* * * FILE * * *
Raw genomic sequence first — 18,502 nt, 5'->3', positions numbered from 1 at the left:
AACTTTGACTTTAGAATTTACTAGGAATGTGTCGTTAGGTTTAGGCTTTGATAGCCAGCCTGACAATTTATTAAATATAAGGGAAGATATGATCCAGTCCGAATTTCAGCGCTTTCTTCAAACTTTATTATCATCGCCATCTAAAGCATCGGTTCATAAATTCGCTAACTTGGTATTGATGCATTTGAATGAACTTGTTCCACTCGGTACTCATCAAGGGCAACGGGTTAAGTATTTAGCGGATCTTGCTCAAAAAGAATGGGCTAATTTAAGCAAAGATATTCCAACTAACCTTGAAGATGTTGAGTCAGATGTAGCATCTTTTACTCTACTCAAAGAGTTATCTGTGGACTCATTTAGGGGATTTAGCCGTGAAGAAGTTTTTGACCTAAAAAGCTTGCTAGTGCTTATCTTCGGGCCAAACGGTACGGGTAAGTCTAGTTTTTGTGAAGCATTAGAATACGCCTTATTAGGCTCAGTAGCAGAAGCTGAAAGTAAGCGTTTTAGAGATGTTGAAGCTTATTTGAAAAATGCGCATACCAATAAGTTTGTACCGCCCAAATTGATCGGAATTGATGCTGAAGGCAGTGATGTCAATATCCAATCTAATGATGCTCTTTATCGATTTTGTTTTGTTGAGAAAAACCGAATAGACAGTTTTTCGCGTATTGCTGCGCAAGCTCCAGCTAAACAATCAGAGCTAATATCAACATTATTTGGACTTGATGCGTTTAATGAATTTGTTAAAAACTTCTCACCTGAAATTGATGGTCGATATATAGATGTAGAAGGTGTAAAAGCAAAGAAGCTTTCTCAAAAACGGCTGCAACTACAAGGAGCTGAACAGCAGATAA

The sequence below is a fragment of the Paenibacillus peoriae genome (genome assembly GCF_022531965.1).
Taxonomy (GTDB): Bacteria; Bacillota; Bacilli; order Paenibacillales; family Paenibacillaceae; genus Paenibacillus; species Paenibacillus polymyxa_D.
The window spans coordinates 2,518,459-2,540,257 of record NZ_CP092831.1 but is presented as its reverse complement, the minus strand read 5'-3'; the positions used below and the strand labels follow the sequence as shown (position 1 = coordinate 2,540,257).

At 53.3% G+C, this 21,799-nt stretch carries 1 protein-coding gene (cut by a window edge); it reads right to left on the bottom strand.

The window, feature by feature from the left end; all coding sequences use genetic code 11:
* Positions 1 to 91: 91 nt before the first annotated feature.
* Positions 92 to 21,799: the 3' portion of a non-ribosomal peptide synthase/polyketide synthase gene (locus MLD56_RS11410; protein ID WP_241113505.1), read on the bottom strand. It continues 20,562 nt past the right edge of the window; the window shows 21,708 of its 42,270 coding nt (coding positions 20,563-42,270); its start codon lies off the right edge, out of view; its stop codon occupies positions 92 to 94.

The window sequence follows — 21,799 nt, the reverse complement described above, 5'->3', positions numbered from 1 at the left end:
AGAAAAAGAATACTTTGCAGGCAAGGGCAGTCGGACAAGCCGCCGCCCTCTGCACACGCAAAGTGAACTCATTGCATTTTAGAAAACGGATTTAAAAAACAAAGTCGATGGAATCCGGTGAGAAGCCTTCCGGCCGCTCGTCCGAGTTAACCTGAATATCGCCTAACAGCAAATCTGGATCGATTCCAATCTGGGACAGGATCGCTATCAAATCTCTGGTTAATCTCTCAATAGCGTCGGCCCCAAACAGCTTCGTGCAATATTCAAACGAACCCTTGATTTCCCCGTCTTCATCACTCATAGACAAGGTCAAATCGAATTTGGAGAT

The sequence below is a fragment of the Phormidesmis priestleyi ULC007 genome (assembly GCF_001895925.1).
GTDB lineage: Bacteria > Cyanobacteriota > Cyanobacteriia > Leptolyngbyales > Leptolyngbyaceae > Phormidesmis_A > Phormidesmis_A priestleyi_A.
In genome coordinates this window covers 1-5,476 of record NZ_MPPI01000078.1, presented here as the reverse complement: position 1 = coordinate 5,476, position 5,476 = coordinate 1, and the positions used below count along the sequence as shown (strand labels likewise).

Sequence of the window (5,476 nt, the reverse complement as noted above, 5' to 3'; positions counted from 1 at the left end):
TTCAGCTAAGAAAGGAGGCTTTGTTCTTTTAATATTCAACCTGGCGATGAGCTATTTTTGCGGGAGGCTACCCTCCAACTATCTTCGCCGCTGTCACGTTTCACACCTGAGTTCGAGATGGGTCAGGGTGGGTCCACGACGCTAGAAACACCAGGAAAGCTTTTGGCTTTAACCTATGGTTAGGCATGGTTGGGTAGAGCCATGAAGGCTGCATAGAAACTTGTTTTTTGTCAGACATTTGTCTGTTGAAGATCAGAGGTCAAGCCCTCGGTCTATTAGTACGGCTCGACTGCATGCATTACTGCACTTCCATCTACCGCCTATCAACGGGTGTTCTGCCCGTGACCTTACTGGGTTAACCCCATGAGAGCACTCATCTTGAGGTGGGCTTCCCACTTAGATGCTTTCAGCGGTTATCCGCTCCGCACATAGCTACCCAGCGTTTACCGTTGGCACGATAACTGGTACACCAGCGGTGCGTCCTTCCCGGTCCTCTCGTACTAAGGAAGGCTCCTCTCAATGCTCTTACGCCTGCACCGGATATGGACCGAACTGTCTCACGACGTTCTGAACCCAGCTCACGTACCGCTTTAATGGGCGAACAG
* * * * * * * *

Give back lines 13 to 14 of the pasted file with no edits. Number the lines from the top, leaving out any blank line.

GTDB lineage: Bacteria > Cyanobacteriota > Cyanobacteriia > Leptolyngbyales > Leptolyngbyaceae > Phormidesmis_A > Phormidesmis_A priestleyi_A.
In genome coordinates this window covers 1-5,476 of record NZ_MPPI01000078.1, presented here as the reverse complement: position 1 = coordinate 5,476, position 5,476 = coordinate 1, and the positions used below count along the sequence as shown (strand labels likewise).